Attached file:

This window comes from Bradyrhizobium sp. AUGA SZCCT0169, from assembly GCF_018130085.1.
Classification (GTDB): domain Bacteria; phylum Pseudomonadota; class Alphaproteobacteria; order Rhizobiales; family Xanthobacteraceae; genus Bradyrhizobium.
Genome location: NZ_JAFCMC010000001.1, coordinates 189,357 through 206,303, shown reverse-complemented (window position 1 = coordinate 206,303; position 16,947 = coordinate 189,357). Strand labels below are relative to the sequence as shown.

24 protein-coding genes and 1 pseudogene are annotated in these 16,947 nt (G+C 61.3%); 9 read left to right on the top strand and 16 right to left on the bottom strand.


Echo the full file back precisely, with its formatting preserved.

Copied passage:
This window comes from Bradyrhizobium sp. AUGA SZCCT0169, from assembly GCF_018130085.1.
Classification (GTDB): domain Bacteria; phylum Pseudomonadota; class Alphaproteobacteria; order Rhizobiales; family Xanthobacteraceae; genus Bradyrhizobium.
Genome location: NZ_JAFCMC010000001.1, coordinates 189,357 through 206,303, shown reverse-complemented (window position 1 = coordinate 206,303; position 16,947 = coordinate 189,357). Strand labels below are relative to the sequence as shown.

24 protein-coding genes and 1 pseudogene are annotated in these 16,947 nt (G+C 61.3%); 9 read left to right on the top strand and 16 right to left on the bottom strand.